Wal-Mart is frequently in the news as America’s most controversial retailer and largest private employer, with 1.2 million U.S. workers. But behind Wal-Mart is a quiet family that is just beginning to flex the full muscle of their wealth and power. And in the coming years, they will give efforts to privatize public education an enormous boost.
They are the Walton family, including Helen, the 86-year-old widow of the late Wal-Mart founder Sam Walton, and their four adult children, Alice, Sam, Jim, and the late John. John Walton died in a plane crash in June 2005, leaving his share of family wealth to his wife, Christy Walton.
The Walton family is a formidable concentration of private power and wealth, which they exercise through political contributions, charitable donations, and in the marketplace through their ownership stake in Wal-Mart and other ventures. Together they are worth more than $90 billion, exceeding the combined net worth of Microsoft founders Bill Gates and Paul Allen. The Waltons own 39 percent of Wal-Mart. Their estimated dividend income is $880 million a year, or $175 million for each of the Walton heirs. And this wealth and income will only grow as Wal-Mart aggressively expands in the U.S. and overseas.
To deliver on its “We Sell for Less” pledge, Wal-Mart leverages its tremendous market power to squeeze its suppliers to produce for less. This forces producers to seek the lowest possible environmental and labor costs and often to shift production to sweatshops in China and other countries where workers have little power. With their controlling interest, the Walton family could be a moral force for good, urging the company to end such practices and raise wage and benefit standards for their own employees. Instead, they remain silent.
The 2004 election campaign cycle revealed that Alice Walton has begun to champion conservative candidates and causes. She was in the top 20 biggest contributors to right-wing “527” lobbying corporations. Her largest donation of $2.6 million went to Progress for America, which sponsored the Swift Boat Veterans for Truth attack on candidate John Kerry and lobbied for the privatization of social security and repeal of the estate tax.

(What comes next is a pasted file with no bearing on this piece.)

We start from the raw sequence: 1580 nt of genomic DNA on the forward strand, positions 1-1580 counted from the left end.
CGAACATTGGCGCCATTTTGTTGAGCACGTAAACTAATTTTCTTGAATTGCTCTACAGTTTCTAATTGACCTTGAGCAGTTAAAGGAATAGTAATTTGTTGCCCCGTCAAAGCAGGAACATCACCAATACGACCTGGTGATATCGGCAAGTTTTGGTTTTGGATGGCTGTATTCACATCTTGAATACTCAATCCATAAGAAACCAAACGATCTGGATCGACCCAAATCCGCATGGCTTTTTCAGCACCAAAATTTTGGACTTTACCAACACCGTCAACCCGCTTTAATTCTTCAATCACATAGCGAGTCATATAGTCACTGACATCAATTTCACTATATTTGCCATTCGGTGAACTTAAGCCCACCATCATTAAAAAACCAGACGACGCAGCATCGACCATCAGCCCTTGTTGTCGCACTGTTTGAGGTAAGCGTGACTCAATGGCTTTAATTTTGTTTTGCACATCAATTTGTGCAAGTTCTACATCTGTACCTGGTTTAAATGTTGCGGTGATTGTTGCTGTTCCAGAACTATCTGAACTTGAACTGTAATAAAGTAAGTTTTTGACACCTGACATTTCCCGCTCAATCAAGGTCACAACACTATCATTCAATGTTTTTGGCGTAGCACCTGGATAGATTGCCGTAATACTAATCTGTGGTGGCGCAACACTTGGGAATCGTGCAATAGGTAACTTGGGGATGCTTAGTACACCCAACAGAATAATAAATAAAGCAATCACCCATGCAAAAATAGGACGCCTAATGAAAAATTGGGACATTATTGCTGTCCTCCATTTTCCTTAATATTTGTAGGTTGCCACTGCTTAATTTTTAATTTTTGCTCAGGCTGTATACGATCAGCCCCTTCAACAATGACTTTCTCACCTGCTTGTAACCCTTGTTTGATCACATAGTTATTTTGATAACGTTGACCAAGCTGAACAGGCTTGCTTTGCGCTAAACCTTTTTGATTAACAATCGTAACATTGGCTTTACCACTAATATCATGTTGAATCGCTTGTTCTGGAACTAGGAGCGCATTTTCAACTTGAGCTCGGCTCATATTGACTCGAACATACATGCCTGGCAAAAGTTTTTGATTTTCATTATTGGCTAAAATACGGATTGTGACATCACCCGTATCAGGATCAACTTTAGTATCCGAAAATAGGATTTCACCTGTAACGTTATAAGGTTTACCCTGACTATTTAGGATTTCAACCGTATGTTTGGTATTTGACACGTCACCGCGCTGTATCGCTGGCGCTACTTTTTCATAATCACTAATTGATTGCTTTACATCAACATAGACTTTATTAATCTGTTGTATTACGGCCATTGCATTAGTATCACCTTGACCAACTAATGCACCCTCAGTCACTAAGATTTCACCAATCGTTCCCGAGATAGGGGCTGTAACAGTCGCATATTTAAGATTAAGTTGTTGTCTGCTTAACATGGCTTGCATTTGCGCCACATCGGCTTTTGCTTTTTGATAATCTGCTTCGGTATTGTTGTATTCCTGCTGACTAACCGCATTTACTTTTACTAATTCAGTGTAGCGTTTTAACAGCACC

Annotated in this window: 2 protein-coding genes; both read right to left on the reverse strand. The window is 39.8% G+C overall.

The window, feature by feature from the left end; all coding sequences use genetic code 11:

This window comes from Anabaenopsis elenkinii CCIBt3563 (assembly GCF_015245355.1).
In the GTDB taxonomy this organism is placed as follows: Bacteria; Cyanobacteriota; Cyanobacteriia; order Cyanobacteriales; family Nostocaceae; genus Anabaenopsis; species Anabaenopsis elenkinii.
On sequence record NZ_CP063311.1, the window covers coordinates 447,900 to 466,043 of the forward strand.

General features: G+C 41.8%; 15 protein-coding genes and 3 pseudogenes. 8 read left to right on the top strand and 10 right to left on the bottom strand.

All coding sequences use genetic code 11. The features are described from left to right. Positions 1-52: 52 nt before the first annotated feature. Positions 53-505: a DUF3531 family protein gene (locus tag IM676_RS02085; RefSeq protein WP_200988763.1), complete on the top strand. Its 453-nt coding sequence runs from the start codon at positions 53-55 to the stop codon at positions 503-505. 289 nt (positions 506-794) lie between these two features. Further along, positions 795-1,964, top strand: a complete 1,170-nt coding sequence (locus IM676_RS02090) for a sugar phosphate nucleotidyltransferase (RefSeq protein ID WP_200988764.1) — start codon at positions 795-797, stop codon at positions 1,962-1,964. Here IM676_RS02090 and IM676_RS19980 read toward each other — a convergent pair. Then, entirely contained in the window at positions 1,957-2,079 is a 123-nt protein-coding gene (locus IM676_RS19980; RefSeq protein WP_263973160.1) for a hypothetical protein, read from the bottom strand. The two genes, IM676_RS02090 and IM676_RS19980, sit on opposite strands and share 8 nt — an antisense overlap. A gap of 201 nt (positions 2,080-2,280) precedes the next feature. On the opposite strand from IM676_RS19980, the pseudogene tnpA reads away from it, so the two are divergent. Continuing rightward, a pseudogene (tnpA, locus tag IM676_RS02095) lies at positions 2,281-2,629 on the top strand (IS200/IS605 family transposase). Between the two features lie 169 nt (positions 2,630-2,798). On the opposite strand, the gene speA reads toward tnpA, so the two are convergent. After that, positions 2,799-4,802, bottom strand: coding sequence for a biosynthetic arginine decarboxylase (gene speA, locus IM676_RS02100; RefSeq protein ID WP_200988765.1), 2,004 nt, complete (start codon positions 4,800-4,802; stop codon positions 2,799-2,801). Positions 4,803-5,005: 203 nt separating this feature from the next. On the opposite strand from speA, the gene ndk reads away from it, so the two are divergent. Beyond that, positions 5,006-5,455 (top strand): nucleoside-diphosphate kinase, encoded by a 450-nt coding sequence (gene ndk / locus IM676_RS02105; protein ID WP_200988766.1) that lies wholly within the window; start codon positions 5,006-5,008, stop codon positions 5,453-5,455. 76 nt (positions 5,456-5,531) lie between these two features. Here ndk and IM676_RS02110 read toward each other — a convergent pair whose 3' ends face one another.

The Waltons’ most significant legacy, however, may come from the family’s charitable giving and the hundreds of millions of dollars channeled since 1998 toward conservative school privatization efforts. As Jim Hopkins observed in USA Today, the Waltons “have begun focusing more giving on private-school scholarships, charter schools, and vouchers—revealing clues as to how they’ll target giving as their family charitable foundations grow.” Walton funds support projects that weaken public schools and shift public resources to private schools, undermining a cornerstone of equality of opportunity and democracy in the U.S.
This focus reflects the outlook and activism of the late son John Walton, who was a school privatization zealot. While alive, he steered the foundation’s giving in this area—and complemented it with political contributions. There is every reason to believe the foundation will continue this focus in the wake of his death.
In the coming decades, the Walton Family Foundation will become the largest private foundation in the world, surpassing the Bill & Melinda Gates Foundation. Helen Walton has declared her intention to bequeath the majority of her estimated fortune of $15 billion to the foundation—and several of her children will likely follow suit. The Waltons’ potential to fund anti-democratic school privatization efforts could grow to a whopping $1 billion a year, raising fundamental questions about the political power of private charities.
The whole picture is alarming. Wal-Mart fails to pay its workers a living wage, extracts profits from under-paid producers, and destroys Main Street businesses. At the same time, the Walton dynasty takes their sizeable profits and through campaign contributions and charitable donations influences public policy and undercuts public education.
The problem is not just the amount of money flowing toward one family’s narrow pet political agenda. Whether it is George Soros funding liberal causes or the Waltons putting a mighty thumb on the scale of educational policy and politics, there is something fundamentally anti-democratic about so few people having such inordinate power in shaping the culture and rules of our society.
Our society needs to remain vigilant to strengthen democratic institutions such as public education. We need to defend the estate tax, which is targeted for elimination, and limit concentrations of wealth. And we should require greater oversight of the largely unaccountable private charitable sector whose entire existence is subsidized by U.S. taxpayers. Otherwise, our politics and culture will become even more dominated by dynasties of private wealth and power—just as every Main Street business is now threatened by the next Wal-Mart.
Chuck Collins and Felice Yeskel are co-authors of Economic Apartheid in America (October 2005, New Press). Yeskel is co-director and Collins is senior fellow at Class Action (www.classsim.org).